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LONDON, England (Reuters) - The contrast between Joe Root and the returning Faf du Plessis could not be starker as the respective captains of England and South Africa head for Trent Bridge for the second test starting on Friday.
Root delivered a captain's innings in his opening game in charge to lay the foundations for a 211-run victory on Sunday and quash inevitable suggestions that extra responsibility might affect his own form.
As he looks to turn the screw in the second test, his only problem is whether to retain two spinners at a ground which traditionally favours seamers.
While Root will bat away suggestions aired by former England captain Geoffrey Boycott that his side should secure a four-test whitewash, England are well-placed to inflict their first home series victory on South Africa since 1998.
Even the welcome return for the tourists of Du Plessis may not be enough to change the series dynamic established at Lord's, particularly with seamer Kagiso Rabada suspended for Trent Bridge, a ground where he could probably have thrived.
Mistake compounded mistake for South Africa in the first test, with Root and Bairstow both dropped off catchable chances, poor judgment exercised on reviews and potential wickets lost to no-balls.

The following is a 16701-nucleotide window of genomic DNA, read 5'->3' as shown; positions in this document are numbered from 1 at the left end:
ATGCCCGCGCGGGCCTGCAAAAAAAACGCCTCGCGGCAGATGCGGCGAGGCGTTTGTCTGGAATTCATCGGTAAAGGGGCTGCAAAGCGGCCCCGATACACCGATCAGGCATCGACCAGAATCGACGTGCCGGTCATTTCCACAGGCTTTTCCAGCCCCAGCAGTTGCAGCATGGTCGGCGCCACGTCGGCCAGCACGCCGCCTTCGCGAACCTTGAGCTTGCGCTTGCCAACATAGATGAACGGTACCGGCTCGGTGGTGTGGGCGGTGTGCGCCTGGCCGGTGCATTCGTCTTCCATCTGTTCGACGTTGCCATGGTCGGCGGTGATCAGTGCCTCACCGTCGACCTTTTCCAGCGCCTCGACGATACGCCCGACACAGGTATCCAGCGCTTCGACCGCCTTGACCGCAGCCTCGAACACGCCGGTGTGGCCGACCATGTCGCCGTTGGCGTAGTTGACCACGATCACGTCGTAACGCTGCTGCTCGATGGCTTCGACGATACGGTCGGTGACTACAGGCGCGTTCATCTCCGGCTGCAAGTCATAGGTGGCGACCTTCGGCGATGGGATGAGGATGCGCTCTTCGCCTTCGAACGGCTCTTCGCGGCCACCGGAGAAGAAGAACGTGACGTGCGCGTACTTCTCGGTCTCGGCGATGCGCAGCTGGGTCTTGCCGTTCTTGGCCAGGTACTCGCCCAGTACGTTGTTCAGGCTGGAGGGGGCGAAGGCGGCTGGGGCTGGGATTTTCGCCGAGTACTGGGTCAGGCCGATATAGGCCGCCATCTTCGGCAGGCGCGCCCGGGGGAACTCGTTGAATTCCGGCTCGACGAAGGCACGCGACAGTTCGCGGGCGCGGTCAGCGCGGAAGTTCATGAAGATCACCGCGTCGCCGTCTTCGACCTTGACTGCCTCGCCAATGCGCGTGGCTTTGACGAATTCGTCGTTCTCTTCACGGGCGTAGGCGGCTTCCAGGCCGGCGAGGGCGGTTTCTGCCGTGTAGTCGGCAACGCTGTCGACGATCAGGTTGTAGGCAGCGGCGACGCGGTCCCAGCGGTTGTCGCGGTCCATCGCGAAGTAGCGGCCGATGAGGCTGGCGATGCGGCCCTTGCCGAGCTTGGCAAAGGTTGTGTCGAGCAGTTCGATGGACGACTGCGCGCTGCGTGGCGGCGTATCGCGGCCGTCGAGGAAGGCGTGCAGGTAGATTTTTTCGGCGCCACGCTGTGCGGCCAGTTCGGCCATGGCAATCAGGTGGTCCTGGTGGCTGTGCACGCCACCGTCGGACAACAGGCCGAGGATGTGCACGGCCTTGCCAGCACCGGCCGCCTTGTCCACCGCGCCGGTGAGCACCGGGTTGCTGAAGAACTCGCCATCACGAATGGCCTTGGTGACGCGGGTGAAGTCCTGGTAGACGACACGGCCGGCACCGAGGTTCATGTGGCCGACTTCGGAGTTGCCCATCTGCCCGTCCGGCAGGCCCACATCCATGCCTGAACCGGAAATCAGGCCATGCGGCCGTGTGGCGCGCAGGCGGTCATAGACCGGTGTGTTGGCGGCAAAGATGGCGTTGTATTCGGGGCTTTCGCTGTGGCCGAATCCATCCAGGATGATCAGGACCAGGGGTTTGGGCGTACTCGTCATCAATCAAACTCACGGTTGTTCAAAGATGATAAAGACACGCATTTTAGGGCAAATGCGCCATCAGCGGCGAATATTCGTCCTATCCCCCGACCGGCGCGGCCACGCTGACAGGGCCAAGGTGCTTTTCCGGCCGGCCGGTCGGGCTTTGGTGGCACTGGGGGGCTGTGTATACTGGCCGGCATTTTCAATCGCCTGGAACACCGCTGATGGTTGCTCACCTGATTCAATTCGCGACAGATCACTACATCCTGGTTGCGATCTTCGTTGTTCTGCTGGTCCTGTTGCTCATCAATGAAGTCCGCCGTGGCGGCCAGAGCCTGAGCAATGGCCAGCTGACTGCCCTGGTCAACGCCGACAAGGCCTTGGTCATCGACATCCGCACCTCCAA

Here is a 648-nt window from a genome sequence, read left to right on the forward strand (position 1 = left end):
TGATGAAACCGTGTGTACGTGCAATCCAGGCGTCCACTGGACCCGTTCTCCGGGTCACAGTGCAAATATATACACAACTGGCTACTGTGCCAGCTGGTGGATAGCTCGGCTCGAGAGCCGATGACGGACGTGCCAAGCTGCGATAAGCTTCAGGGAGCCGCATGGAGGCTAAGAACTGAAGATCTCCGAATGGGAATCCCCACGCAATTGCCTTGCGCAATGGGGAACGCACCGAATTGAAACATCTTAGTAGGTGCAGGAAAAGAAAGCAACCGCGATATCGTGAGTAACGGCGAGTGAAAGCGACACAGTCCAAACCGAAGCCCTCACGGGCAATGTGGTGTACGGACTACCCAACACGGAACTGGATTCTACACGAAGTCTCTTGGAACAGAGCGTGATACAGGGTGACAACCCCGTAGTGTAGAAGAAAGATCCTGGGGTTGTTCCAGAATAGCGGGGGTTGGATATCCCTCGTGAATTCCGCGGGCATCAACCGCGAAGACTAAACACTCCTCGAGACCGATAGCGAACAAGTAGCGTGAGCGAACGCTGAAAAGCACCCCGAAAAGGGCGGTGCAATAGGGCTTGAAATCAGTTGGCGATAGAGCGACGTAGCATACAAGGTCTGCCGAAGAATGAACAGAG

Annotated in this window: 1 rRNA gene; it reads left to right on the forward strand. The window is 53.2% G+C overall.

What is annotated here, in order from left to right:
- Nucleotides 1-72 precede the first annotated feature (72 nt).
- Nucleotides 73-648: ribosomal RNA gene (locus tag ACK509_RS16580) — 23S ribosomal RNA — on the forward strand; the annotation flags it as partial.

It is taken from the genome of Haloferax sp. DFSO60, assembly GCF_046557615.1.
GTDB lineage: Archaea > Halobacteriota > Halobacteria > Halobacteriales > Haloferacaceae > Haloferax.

Moreover, the BBC's respected correspondent Jonathan Agnew said South Africa's fielding drill ahead of the start was the worst he had witnessed in watching hundreds of test matches, and labelled their final batting collapse "embarrassing."
All of which combined to give Root the gentlest introduction to test captaincy. The regular clatter of South African wickets obviated any difficult decisions about bowling changes, and England's own second-innings collapse even ensured he was not tested on when to make a declaration.
England's two contestable selections, Gary Ballance and Liam Dawson, are again included in the 12 for the second test and, with hot weather set to continue and 14 wickets falling to England spinners at Lord's, Root will be tempted to go with his winning team.
Veteran paceman Jimmy Anderson always thrives at Trent Bridge, taking 53 wickets in his eight tests including seven when he last faced South Africa there in 2003. Stuart Broad is almost as prolific on his own ground and memorably took 8-15 against Australia on his last run out in 2015.
South Africa will make at least two changes, with the out-of-form JP Duminy possibly making way for the returning Du Plessis and Chris Morris or Duanne Olivier tipped to replace Rabada. There was more bad news on Monday when coach Russell Domingo returned home after the death of his mother.
Reporting by Neil Robinson; editing by Mark Heinrich